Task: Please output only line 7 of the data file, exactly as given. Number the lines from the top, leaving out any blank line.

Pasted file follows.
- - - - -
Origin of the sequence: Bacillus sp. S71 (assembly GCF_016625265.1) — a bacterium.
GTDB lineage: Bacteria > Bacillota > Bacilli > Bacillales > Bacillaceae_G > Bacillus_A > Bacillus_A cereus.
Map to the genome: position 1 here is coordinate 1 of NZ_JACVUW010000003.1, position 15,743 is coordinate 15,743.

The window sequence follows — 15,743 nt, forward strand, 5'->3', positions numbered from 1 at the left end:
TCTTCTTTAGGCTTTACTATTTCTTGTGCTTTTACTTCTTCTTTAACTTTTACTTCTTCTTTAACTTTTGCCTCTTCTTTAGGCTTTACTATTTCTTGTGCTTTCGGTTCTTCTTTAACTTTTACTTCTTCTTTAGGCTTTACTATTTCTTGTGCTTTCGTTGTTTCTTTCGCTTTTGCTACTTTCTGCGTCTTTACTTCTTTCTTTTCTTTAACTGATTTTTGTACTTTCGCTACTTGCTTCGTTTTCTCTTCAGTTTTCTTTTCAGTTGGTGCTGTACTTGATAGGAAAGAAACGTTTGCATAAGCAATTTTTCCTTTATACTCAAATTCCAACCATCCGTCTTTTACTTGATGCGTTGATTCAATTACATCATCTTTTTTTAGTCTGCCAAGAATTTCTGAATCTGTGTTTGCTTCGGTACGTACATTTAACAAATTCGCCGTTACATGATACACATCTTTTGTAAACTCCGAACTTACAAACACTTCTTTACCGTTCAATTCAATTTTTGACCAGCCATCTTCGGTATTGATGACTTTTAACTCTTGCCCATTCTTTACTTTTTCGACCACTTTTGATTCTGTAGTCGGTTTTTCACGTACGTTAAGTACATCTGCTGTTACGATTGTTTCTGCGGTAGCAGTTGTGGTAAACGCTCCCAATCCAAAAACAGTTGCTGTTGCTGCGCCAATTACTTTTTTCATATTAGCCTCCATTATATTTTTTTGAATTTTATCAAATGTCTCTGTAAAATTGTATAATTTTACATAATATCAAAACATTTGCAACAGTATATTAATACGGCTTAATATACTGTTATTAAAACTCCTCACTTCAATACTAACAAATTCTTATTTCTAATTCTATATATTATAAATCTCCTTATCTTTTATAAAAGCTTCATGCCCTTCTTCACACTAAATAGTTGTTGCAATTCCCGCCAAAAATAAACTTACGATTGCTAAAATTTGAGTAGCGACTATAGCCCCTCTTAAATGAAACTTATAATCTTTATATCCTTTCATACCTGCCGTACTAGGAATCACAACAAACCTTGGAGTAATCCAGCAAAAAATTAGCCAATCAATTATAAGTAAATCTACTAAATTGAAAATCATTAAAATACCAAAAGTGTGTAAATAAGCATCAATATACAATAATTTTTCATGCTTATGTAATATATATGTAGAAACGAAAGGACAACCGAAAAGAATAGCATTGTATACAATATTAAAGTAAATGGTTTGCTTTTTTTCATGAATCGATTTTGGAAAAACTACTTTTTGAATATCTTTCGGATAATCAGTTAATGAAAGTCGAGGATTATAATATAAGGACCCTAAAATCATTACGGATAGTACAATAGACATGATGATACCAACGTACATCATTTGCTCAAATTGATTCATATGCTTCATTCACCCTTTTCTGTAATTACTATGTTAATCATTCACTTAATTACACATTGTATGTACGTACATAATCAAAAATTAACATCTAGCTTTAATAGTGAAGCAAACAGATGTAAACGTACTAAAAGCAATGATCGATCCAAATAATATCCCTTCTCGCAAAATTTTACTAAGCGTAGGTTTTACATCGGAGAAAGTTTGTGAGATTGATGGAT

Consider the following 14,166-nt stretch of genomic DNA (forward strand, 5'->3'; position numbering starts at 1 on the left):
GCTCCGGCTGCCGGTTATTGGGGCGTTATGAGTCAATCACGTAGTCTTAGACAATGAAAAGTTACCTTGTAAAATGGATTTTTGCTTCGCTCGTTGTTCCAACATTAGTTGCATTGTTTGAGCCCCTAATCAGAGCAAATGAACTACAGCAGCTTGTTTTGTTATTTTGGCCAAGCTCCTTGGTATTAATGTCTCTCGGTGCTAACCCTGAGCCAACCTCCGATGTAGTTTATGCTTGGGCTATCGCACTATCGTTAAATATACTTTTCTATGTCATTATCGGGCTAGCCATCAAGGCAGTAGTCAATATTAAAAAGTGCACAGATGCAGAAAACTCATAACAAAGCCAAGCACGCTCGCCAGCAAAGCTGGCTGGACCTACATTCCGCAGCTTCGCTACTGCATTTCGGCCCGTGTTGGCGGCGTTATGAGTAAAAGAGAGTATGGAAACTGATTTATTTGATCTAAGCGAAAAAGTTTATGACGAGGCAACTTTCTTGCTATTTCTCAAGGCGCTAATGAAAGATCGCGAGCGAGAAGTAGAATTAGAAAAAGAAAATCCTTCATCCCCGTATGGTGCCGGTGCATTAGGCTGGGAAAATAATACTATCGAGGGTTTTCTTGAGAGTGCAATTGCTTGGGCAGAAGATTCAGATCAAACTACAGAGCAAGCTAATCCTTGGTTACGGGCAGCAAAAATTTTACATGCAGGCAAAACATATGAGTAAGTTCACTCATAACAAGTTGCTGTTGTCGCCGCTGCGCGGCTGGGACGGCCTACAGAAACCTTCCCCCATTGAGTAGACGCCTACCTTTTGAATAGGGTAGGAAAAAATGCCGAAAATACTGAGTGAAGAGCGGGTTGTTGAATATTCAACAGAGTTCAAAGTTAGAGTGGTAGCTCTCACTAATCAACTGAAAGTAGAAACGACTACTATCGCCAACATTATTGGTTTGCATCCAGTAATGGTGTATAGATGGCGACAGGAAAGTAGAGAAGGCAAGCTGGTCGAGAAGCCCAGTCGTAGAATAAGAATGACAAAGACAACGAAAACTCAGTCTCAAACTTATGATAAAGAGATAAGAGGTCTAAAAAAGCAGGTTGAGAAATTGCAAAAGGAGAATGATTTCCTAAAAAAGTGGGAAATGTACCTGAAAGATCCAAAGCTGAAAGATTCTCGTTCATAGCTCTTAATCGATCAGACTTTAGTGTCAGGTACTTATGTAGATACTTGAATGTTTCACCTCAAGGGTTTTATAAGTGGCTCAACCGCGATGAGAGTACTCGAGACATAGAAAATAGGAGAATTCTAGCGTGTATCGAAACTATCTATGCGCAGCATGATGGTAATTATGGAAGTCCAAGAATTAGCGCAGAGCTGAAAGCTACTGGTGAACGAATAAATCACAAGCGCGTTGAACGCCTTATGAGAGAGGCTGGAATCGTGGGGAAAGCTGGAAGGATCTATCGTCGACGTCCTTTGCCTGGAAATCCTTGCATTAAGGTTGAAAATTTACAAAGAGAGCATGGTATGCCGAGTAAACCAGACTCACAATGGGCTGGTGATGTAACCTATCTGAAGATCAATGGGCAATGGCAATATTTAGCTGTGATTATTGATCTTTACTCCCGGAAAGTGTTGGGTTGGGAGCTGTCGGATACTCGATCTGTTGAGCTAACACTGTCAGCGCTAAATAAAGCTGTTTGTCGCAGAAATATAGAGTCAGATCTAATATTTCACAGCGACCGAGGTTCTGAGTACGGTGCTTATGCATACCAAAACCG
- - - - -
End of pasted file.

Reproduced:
GCTCCGGCTGCCGGTTATTGGGGCGTTATGAGTCAATCACGTAGTCTTAGACAATGAAAAGTTACCTTGTAAAATGGATTTTTGCTTCGCTCGTTGTTCCAACATTAGTTGCATTGTTTGAGCCCCTAATCAGAGCAAATGAACTACAGCAGCTTGTTTTGTTATTTTGGCCAAGCTCCTTGGTATTAATGTCTCTCGGTGCTAACCCTGAGCCAACCTCCGATGTAGTTTATGCTTGGGCTATCGCACTATCGTTAAATATACTTTTCTATGTCATTATCGGGCTAGCCATCAAGGCAGTAGTCAATATTAAAAAGTGCACAGATGCAGAAAACTCATAACAAAGCCAAGCACGCTCGCCAGCAAAGCTGGCTGGACCTACATTCCGCAGCTTCGCTACTGCATTTCGGCCCGTGTTGGCGGCGTTATGAGTAAAAGAGAGTATGGAAACTGATTTATTTGATCTAAGCGAAAAAGTTTATGACGAGGCAACTTTCTTGCTATTTCTCAAGGCGCTAATGAAAGATCGCGAGCGAGAAGTAGAATTAGAAAAAGAAAATCCTTCATCCCCGTATGGTGCCGGTGCATTAGGCTGGGAAAATAATACTATCGAGGGTTTTCTTGAGAGTGCAATTGCTTGGGCAGAAGATTCAGATCAAACTACAGAGCAAGCTAATCCTTGGTTACGGGCAGCAAAAATTTTACATGCAGGCAAAACATATGAGTAAGTTCACTCATAACAAGTTGCTGTTGTCGCCGCTGCGCGGCTGGGACGGCCTACAGAAACCTTCCCCCATTGAGTAGACGCCTACCTTTTGAATAGGGTAGGAAAAAATGCCGAAAATACTGAGTGAAGAGCGGGTTGTTGAATATTCAACAGAGTTCAAAGTTAGAGTGGTAGCTCTCACTAATCAACTGAAAGTAGAAACGACTACTATCGCCAACATTATTGGTTTGCATCCAGTAATGGTGTATAGATGGCGACAGGAAAGTAGAGAAGGCAAGCTGGTCGAGAAGCCCAGTCGTAGAATAAGAATGACAAAGACAACGAAAACTCAGTCTCAAACTTATGATAAAGAGATAAGAGGTCTAAAAAAGCAGGTTGAGAAATTGCAAAAGGAGAATGATTTCCTAAAAAAGTGGGAAATGTACCTGAAAGATCCAAAGCTGAAAGATTCTCGTTCATAGCTCTTAATCGATCAGACTTTAGTGTCAGGTACTTATGTAGATACTTGAATGTTTCACCTCAAGGGTTTTATAAGTGGCTCAACCGCGATGAGAGTACTCGAGACATAGAAAATAGGAGAATTCTAGCGTGTATCGAAACTATCTATGCGCAGCATGATGGTAATTATGGAAGTCCAAGAATTAGCGCAGAGCTGAAAGCTACTGGTGAACGAATAAATCACAAGCGCGTTGAACGCCTTATGAGAGAGGCTGGAATCGTGGGGAAAGCTGGAAGGATCTATCGTCGACGTCCTTTGCCTGGAAATCCTTGCATTAAGGTTGAAAATTTACAAAGAGAGCATGGTATGCCGAGTAAACCAGACTCACAATGGGCTGGTGATGTAACCTATCTGAAGATCAATGGGCAATGGCAATATTTAGCTGTGATTATTGATCTTTACTCCCGGAAAGTGTTGGGTTGGGAGCTGTCGGATACTCGATCTGTTGAGCTAACACTGTCAGCGCTAAATAAAGCTGTTTGTCGCAGAAATATAGAGTCAGATCTAATATTTCACAGCGACCGAGGTTCTGAGTACGGTGCTTATGCATACCAAAACCG